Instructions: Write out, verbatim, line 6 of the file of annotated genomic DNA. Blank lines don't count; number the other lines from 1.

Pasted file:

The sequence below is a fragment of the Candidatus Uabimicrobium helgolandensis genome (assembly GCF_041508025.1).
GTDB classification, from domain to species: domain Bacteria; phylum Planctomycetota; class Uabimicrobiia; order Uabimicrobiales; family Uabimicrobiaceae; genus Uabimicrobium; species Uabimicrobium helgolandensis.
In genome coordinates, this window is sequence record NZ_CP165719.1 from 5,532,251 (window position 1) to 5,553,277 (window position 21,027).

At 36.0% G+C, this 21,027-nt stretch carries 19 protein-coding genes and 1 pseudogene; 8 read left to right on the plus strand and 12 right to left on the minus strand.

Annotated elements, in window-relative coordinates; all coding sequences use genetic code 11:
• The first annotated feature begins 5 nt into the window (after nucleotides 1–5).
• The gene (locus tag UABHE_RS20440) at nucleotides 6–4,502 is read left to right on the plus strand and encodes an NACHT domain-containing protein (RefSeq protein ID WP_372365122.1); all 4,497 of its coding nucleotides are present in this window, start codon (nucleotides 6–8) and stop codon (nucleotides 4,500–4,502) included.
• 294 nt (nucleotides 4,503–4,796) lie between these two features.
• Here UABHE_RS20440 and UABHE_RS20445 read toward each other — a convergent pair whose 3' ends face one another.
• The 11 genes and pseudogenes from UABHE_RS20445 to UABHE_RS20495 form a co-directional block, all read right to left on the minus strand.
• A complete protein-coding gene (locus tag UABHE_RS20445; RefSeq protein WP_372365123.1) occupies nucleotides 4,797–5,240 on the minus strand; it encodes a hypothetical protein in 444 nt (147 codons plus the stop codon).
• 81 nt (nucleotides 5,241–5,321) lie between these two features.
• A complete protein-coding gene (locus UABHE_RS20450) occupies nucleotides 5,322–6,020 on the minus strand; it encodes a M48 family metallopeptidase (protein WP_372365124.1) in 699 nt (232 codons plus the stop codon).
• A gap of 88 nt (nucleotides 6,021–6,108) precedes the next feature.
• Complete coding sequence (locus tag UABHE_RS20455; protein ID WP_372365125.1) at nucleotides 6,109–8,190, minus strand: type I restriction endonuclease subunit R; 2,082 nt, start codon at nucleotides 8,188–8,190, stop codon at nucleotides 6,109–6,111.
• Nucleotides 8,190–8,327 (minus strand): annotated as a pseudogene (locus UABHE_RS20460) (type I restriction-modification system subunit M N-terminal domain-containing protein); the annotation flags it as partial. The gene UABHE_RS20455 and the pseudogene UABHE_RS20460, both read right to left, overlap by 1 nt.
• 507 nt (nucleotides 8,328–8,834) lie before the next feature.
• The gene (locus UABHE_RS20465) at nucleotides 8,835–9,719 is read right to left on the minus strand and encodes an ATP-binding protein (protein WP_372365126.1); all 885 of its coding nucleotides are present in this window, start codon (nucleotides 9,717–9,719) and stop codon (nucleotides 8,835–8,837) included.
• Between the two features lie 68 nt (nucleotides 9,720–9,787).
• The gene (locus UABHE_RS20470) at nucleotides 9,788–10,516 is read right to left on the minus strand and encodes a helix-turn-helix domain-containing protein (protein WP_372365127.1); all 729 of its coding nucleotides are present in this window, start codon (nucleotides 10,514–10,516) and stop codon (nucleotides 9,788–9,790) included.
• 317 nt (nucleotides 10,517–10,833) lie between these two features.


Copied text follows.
• The first annotated feature begins 5 nt into the window (after nucleotides 1–5).